How to use Amazon's Alexa devices as a home-wide intercom

Amazon Echo
(Image: © Amazon) (Image credit: Amazon)

If your home is kitted out with Amazon Echo devices, you can now use the "drop in" feature to talk to all of them at the same time. This essentially brings a quick and easy intercom to your home.

Up until now, you could use Amazon's "drop in" feature to send a voice message to only one other Alexa-powered device. Let's say from the Amazon Echo in your living room to the Amazon Echo Dot in your kitchen. You could "drop in" then start a conversation that works both ways. 

Now you can do the same thing, but include any other Echo devices too. You can use the Amazon Echo in your living room to talk to the Amazon Echo Dot in your kitchen, the Amazon Echo Show in your kids' room and the second Dot in the hallway all at once. You get the picture.

It's not hard to imagine how this feature could be really handy for families. In the post announcing the new feature, Amazon gives the example of asking “what should we have for dinner?” or “does anyone want anything from grocery store?”

What is "drop in"?

Before we look at the new "drop in" feature, let's have a quick refresher on what you can currently do with a "drop in" call. This is, essentially, a way to start a conversation with another Alexa-enabled device. Which can be in your home or elsewhere. 

Athough we say it's a call and it can spark a two-way conversation, the difference between a "drop in" and a call is it doesn't necessarily require an answer. This means if you have "drop in" enabled you could receive and send a voice message. 

As you'd expect, you need to approve "drop in" features before you can use them. Otherwise, someone could shout whatever they want at you and your Alexa device would receive it without you doing anything about it.

Setting up 'drop in'

To "drop in" among Alexa devices in your home, you'll need to register for Alexa Calling and Messaging. We have a handy guide to help you make phone calls with Alexa here. You can check if you're already registered by going to the Conversations icon in your Alexa app. If you're not asked to register, you're already sorted.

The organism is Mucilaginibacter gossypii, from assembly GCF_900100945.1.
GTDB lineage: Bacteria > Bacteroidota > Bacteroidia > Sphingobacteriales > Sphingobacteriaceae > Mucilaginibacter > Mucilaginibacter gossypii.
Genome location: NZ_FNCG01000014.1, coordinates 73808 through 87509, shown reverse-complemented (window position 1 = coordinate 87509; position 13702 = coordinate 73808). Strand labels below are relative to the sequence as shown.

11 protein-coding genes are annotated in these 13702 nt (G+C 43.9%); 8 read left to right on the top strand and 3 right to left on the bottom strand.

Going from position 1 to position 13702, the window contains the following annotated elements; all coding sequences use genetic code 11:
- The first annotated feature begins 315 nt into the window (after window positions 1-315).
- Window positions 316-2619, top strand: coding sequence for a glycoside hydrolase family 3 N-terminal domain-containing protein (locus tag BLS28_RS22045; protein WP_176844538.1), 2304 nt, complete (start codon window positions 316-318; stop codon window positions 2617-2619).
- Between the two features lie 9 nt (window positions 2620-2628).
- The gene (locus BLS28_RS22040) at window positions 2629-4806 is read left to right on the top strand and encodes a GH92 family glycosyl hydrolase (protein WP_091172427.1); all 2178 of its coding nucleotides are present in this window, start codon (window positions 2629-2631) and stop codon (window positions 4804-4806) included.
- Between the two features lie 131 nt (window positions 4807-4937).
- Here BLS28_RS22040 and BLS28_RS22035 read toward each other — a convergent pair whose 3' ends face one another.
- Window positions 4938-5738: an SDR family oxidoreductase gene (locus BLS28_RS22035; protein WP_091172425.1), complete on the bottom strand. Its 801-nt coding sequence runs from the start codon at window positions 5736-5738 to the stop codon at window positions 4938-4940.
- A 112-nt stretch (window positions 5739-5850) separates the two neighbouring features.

Next up, you'll need to grant yourself the permission to "drop in" on other devices in your home. Go to the Alexa app and head to Conversations > Contacts. Your contact should show up first. Select it and toggle "Allow Drop In" on.

That's it. Now you can "drop in" between two devices in your home. Just say "Alexa, drop in on [name of the device you want to talk with]" to get started.

However, to take advantage of the new feature we've outlined above, the one that allows you to 'drop in' on more than one other Alexa devices at home, you'll need at least three devices with Amazon's Alexa built-in to use it.

If you have Echo devices scattered throughout yout home, you can get started straight away. You'll need to say, “Alexa, drop in on all devices” or "Alexa, drop in everywhere" to start an audio intercom call that everyone in your home can hear.

Home-wide reminders

If you're in the US, Amazon has announced a similar feature for reminders. 

In the Alexa app, you can now select "All devices" when you're creating a new reminder. That means the reminder will play across all of your Alexa devices at once.

You'll need to enable this feature to get it to work. To do that, head to Settings > Reminders and opt into “Announce on all devices.”

Becca Caddy

Becca is a contributor to TechRadar, a freelance journalist and author. She’s been writing about consumer tech and popular science for more than ten years, covering all kinds of topics, including why robots have eyes and whether we’ll experience the overview effect one day. She’s particularly interested in VR/AR, wearables, digital health, space tech and chatting to experts and academics about the future. She’s contributed to TechRadar, T3, Wired, New Scientist, The Guardian, Inverse and many more. Her first book, Screen Time, came out in January 2021 with Bonnier Books. She loves science-fiction, brutalist architecture, and spending too much time floating through space in virtual reality.